In laboratory studies, it has been determined that D. pulex are unable to reproduce at calcium levels below 1.5 mg/L and currently one-third of Canadian Shield lakes are below this level.[8] “Calcium-rich daphnids are some of the most abundant zooplankton in many lake systems, and their loss will substantially affect food webs”.[9] Due to their larger body size, D. pulex are important herbivores in freshwater systems as they can filter food particles at a much faster rate and they graze a wider size and range of algae compared to other species.[10] As D. pulex populations decline, as evidenced in dated sediment core studies[11], the rate of freshwater algal blooms is increasing, and the entire biodiversity of lakes is changing.[10]

Remediation by Recycling

Current research on lake calcium decline is focused on the extent of the problem and its implications, rather than on remediation. However, existing research on remediating acidity (low pH) in lakes and oceans may suggest a way forward. Lime treatment of inland waters in Sweden to neutralise acidity[12] and small-scale oyster shell recycling programs in various US coastal areas to restore oyster beds damaged by ocean acidification[13] are suggestive of a possible method for remediating lake calcium decline.

Both lime and waste shells are a rich source of calcium carbonate, with waste shells composed of 95 to 98% calcium carbonate.[14] It is estimated that globally there is over eight million metric tons of shell waste produced each year based on worldwide statistics of aquaculture and commercial catches of molluscs, and approximately half a million metric tons of shell waste is generated in the United States and Canada alone.[15] The potential exists to have this shell waste recycled rather than having it sent to landfill, the disposal of which has become a worldwide issue.[16][17] It, therefore, might be possible to use these waste shells in a crushed or pulverised form as a calcium supplement in soft water lakes to help remediate the emerging problem of lake calcium decline.

This work aims to explore the effectiveness of introducing pulverised calcium carbonate shells into calcium-deficient lake water and examine its impact on the survivorship and reproductive capabilities of D. pulex, as well as its effect on lake calcium levels. It was hypothesised that if calcium carbonate from pulverised recycled shell waste is added to calcium-deficient soft water lakes, then calcium levels will increase, as will the survivorship and reproduction of D. pulex.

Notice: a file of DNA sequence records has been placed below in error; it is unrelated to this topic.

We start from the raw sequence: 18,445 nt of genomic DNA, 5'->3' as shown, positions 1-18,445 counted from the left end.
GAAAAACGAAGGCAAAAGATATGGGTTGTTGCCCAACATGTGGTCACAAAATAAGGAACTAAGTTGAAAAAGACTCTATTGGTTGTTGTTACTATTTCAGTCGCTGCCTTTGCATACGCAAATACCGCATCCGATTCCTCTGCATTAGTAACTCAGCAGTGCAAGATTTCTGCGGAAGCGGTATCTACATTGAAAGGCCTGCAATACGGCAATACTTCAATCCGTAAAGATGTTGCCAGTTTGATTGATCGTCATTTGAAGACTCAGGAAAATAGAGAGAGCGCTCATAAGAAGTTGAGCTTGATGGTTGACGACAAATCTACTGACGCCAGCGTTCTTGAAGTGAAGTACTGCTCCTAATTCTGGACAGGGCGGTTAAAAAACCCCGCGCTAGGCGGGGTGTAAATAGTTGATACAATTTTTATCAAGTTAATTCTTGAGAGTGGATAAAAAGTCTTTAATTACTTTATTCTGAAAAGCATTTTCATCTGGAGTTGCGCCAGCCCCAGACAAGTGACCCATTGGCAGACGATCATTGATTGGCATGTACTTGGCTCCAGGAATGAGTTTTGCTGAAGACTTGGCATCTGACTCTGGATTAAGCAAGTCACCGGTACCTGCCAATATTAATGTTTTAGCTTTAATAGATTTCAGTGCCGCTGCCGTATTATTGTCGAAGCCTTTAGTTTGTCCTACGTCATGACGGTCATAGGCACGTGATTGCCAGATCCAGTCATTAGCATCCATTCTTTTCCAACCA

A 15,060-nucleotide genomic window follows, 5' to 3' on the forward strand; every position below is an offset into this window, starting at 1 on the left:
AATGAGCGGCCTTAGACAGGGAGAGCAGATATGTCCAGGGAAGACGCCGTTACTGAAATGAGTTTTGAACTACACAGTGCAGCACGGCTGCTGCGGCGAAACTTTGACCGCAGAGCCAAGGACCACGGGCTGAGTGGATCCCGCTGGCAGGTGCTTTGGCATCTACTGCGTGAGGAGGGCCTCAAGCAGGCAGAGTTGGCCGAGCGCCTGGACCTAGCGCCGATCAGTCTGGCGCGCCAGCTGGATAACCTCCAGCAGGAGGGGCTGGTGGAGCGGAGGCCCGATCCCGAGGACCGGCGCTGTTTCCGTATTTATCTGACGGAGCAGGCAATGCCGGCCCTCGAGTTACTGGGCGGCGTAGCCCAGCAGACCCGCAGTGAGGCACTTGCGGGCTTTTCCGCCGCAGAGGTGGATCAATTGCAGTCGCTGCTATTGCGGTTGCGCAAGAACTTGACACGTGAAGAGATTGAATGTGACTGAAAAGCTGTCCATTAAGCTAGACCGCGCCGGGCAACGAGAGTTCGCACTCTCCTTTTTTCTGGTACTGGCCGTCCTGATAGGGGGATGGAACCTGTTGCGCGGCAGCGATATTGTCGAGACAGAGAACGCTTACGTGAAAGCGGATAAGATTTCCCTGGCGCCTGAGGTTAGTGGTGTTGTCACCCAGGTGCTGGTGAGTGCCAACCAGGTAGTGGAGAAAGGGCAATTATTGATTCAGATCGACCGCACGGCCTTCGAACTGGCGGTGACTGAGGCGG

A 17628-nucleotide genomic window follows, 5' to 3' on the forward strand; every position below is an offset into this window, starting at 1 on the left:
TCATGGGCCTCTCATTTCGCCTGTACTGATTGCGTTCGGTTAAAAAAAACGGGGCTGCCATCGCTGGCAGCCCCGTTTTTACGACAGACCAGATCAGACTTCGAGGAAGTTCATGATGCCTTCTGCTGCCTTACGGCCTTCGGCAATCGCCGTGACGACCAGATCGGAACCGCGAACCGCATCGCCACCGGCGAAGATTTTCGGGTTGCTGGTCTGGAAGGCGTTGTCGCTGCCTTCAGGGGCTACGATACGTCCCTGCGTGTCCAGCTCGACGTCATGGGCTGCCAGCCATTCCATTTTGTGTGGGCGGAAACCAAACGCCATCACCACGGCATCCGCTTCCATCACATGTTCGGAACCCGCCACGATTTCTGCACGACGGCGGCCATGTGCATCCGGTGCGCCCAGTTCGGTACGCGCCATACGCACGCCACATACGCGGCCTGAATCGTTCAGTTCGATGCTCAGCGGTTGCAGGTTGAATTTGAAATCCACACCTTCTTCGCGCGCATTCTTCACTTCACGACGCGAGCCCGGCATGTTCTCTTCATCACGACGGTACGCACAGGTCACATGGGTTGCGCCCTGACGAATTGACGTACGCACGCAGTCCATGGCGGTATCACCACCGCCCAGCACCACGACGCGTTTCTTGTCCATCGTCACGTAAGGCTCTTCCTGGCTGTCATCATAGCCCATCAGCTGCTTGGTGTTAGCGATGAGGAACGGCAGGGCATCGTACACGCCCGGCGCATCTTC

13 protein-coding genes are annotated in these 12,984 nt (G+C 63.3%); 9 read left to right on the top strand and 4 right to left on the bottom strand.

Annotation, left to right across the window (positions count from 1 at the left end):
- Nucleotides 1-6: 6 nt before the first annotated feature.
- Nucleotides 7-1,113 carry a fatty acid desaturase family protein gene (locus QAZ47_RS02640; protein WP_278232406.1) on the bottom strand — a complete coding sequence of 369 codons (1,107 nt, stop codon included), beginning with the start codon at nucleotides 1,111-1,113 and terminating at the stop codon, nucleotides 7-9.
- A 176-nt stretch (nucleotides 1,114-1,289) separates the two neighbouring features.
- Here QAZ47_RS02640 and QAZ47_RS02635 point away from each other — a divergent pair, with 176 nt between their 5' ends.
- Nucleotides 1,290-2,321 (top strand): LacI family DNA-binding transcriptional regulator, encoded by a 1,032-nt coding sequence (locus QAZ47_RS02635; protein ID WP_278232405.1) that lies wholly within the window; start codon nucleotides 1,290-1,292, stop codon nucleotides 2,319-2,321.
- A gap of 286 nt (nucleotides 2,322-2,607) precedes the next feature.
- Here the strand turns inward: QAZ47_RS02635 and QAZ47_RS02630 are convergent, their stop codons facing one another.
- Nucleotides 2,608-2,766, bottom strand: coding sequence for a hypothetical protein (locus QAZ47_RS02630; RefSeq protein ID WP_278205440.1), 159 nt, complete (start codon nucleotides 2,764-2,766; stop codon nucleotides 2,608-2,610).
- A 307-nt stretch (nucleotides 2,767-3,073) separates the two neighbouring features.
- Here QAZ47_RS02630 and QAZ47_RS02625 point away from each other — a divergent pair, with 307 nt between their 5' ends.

Method and Materials

Procedure

Water Sample: Water used in this experiment was collected from a long-term monitoring site (Plastic Lake, Dorset region, Ontario, Canada (Figure 1)); and the boundary of the boreal ecozone and was chosen based on its reported critical calcium level of 1.2 mg/L. Test results using a university lab Dionex Ion Chromatography system revealed the actual calcium level of the sample collected was 3.4 mg/L. The water samples were filtered into clean containers using a 200-micron water filter and stored in the dark at 5 °C until required for preparing the test treatments, at which time they were brought to the test room temperature (20 – 22 °C).

Figure 1: Plastic Lake, Ontario, Canada. Photograph by Isabella O’Brien, October 2015.

Daphnia Culture: Three separate cultures of D. pulex were obtained and reared in spring water. The daphnia cultures were maintained for 60-days prior to use in the experimental trials.

Media Preparation:  Two trials were run for this experiment: (1) low calcium level lake water at 3.4 mg/L and (2) critical calcium level lake water (lake water diluted with deionised water) to bring the calcium level closer to the D. pulex calcium threshold of 1.5 mg/L. The ion chromatography test result for the prepared diluted batch returned a calcium reading of 1.89 mg/L.

Shell Powder Preparation: The shells of mussels, clams and oysters were used to prepare the shell powder. The molluscs were shucked, cleaned of all organic material and heat treated to remove any bacteria. Each shell type was ground separately to a fine powder, sifted using a fine mesh sieve and stored separately. For the purposes of testing, an equal mass of each shell powder type was combined in a single container for testing use.

Testing